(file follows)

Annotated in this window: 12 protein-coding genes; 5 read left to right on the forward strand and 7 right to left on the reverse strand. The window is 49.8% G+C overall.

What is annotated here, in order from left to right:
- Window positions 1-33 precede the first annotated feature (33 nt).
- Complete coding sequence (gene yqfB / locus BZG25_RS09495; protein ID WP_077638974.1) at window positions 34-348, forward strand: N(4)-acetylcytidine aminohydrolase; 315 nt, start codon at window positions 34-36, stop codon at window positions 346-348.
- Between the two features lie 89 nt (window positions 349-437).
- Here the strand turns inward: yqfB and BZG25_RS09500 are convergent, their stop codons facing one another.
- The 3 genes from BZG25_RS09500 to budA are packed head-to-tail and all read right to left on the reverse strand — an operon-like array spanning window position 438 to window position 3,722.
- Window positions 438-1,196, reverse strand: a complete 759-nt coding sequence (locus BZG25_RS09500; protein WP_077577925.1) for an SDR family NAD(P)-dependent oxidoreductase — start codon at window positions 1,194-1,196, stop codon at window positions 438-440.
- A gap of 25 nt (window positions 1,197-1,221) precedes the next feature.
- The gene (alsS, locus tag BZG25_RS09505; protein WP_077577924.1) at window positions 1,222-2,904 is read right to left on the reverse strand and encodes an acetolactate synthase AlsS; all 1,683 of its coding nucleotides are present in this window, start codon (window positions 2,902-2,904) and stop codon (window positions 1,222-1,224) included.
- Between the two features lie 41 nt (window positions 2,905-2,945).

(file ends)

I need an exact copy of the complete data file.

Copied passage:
Annotated in this window: 12 protein-coding genes; 5 read left to right on the forward strand and 7 right to left on the reverse strand. The window is 49.8% G+C overall.

What is annotated here, in order from left to right:
- Window positions 1-33 precede the first annotated feature (33 nt).
- Complete coding sequence (gene yqfB / locus BZG25_RS09495; protein ID WP_077638974.1) at window positions 34-348, forward strand: N(4)-acetylcytidine aminohydrolase; 315 nt, start codon at window positions 34-36, stop codon at window positions 346-348.
- Between the two features lie 89 nt (window positions 349-437).
- Here the strand turns inward: yqfB and BZG25_RS09500 are convergent, their stop codons facing one another.
- The 3 genes from BZG25_RS09500 to budA are packed head-to-tail and all read right to left on the reverse strand — an operon-like array spanning window position 438 to window position 3,722.
- Window positions 438-1,196, reverse strand: a complete 759-nt coding sequence (locus BZG25_RS09500; protein WP_077577925.1) for an SDR family NAD(P)-dependent oxidoreductase — start codon at window positions 1,194-1,196, stop codon at window positions 438-440.
- A gap of 25 nt (window positions 1,197-1,221) precedes the next feature.
- The gene (alsS, locus tag BZG25_RS09505; protein WP_077577924.1) at window positions 1,222-2,904 is read right to left on the reverse strand and encodes an acetolactate synthase AlsS; all 1,683 of its coding nucleotides are present in this window, start codon (window positions 2,902-2,904) and stop codon (window positions 1,222-1,224) included.
- Between the two features lie 41 nt (window positions 2,905-2,945).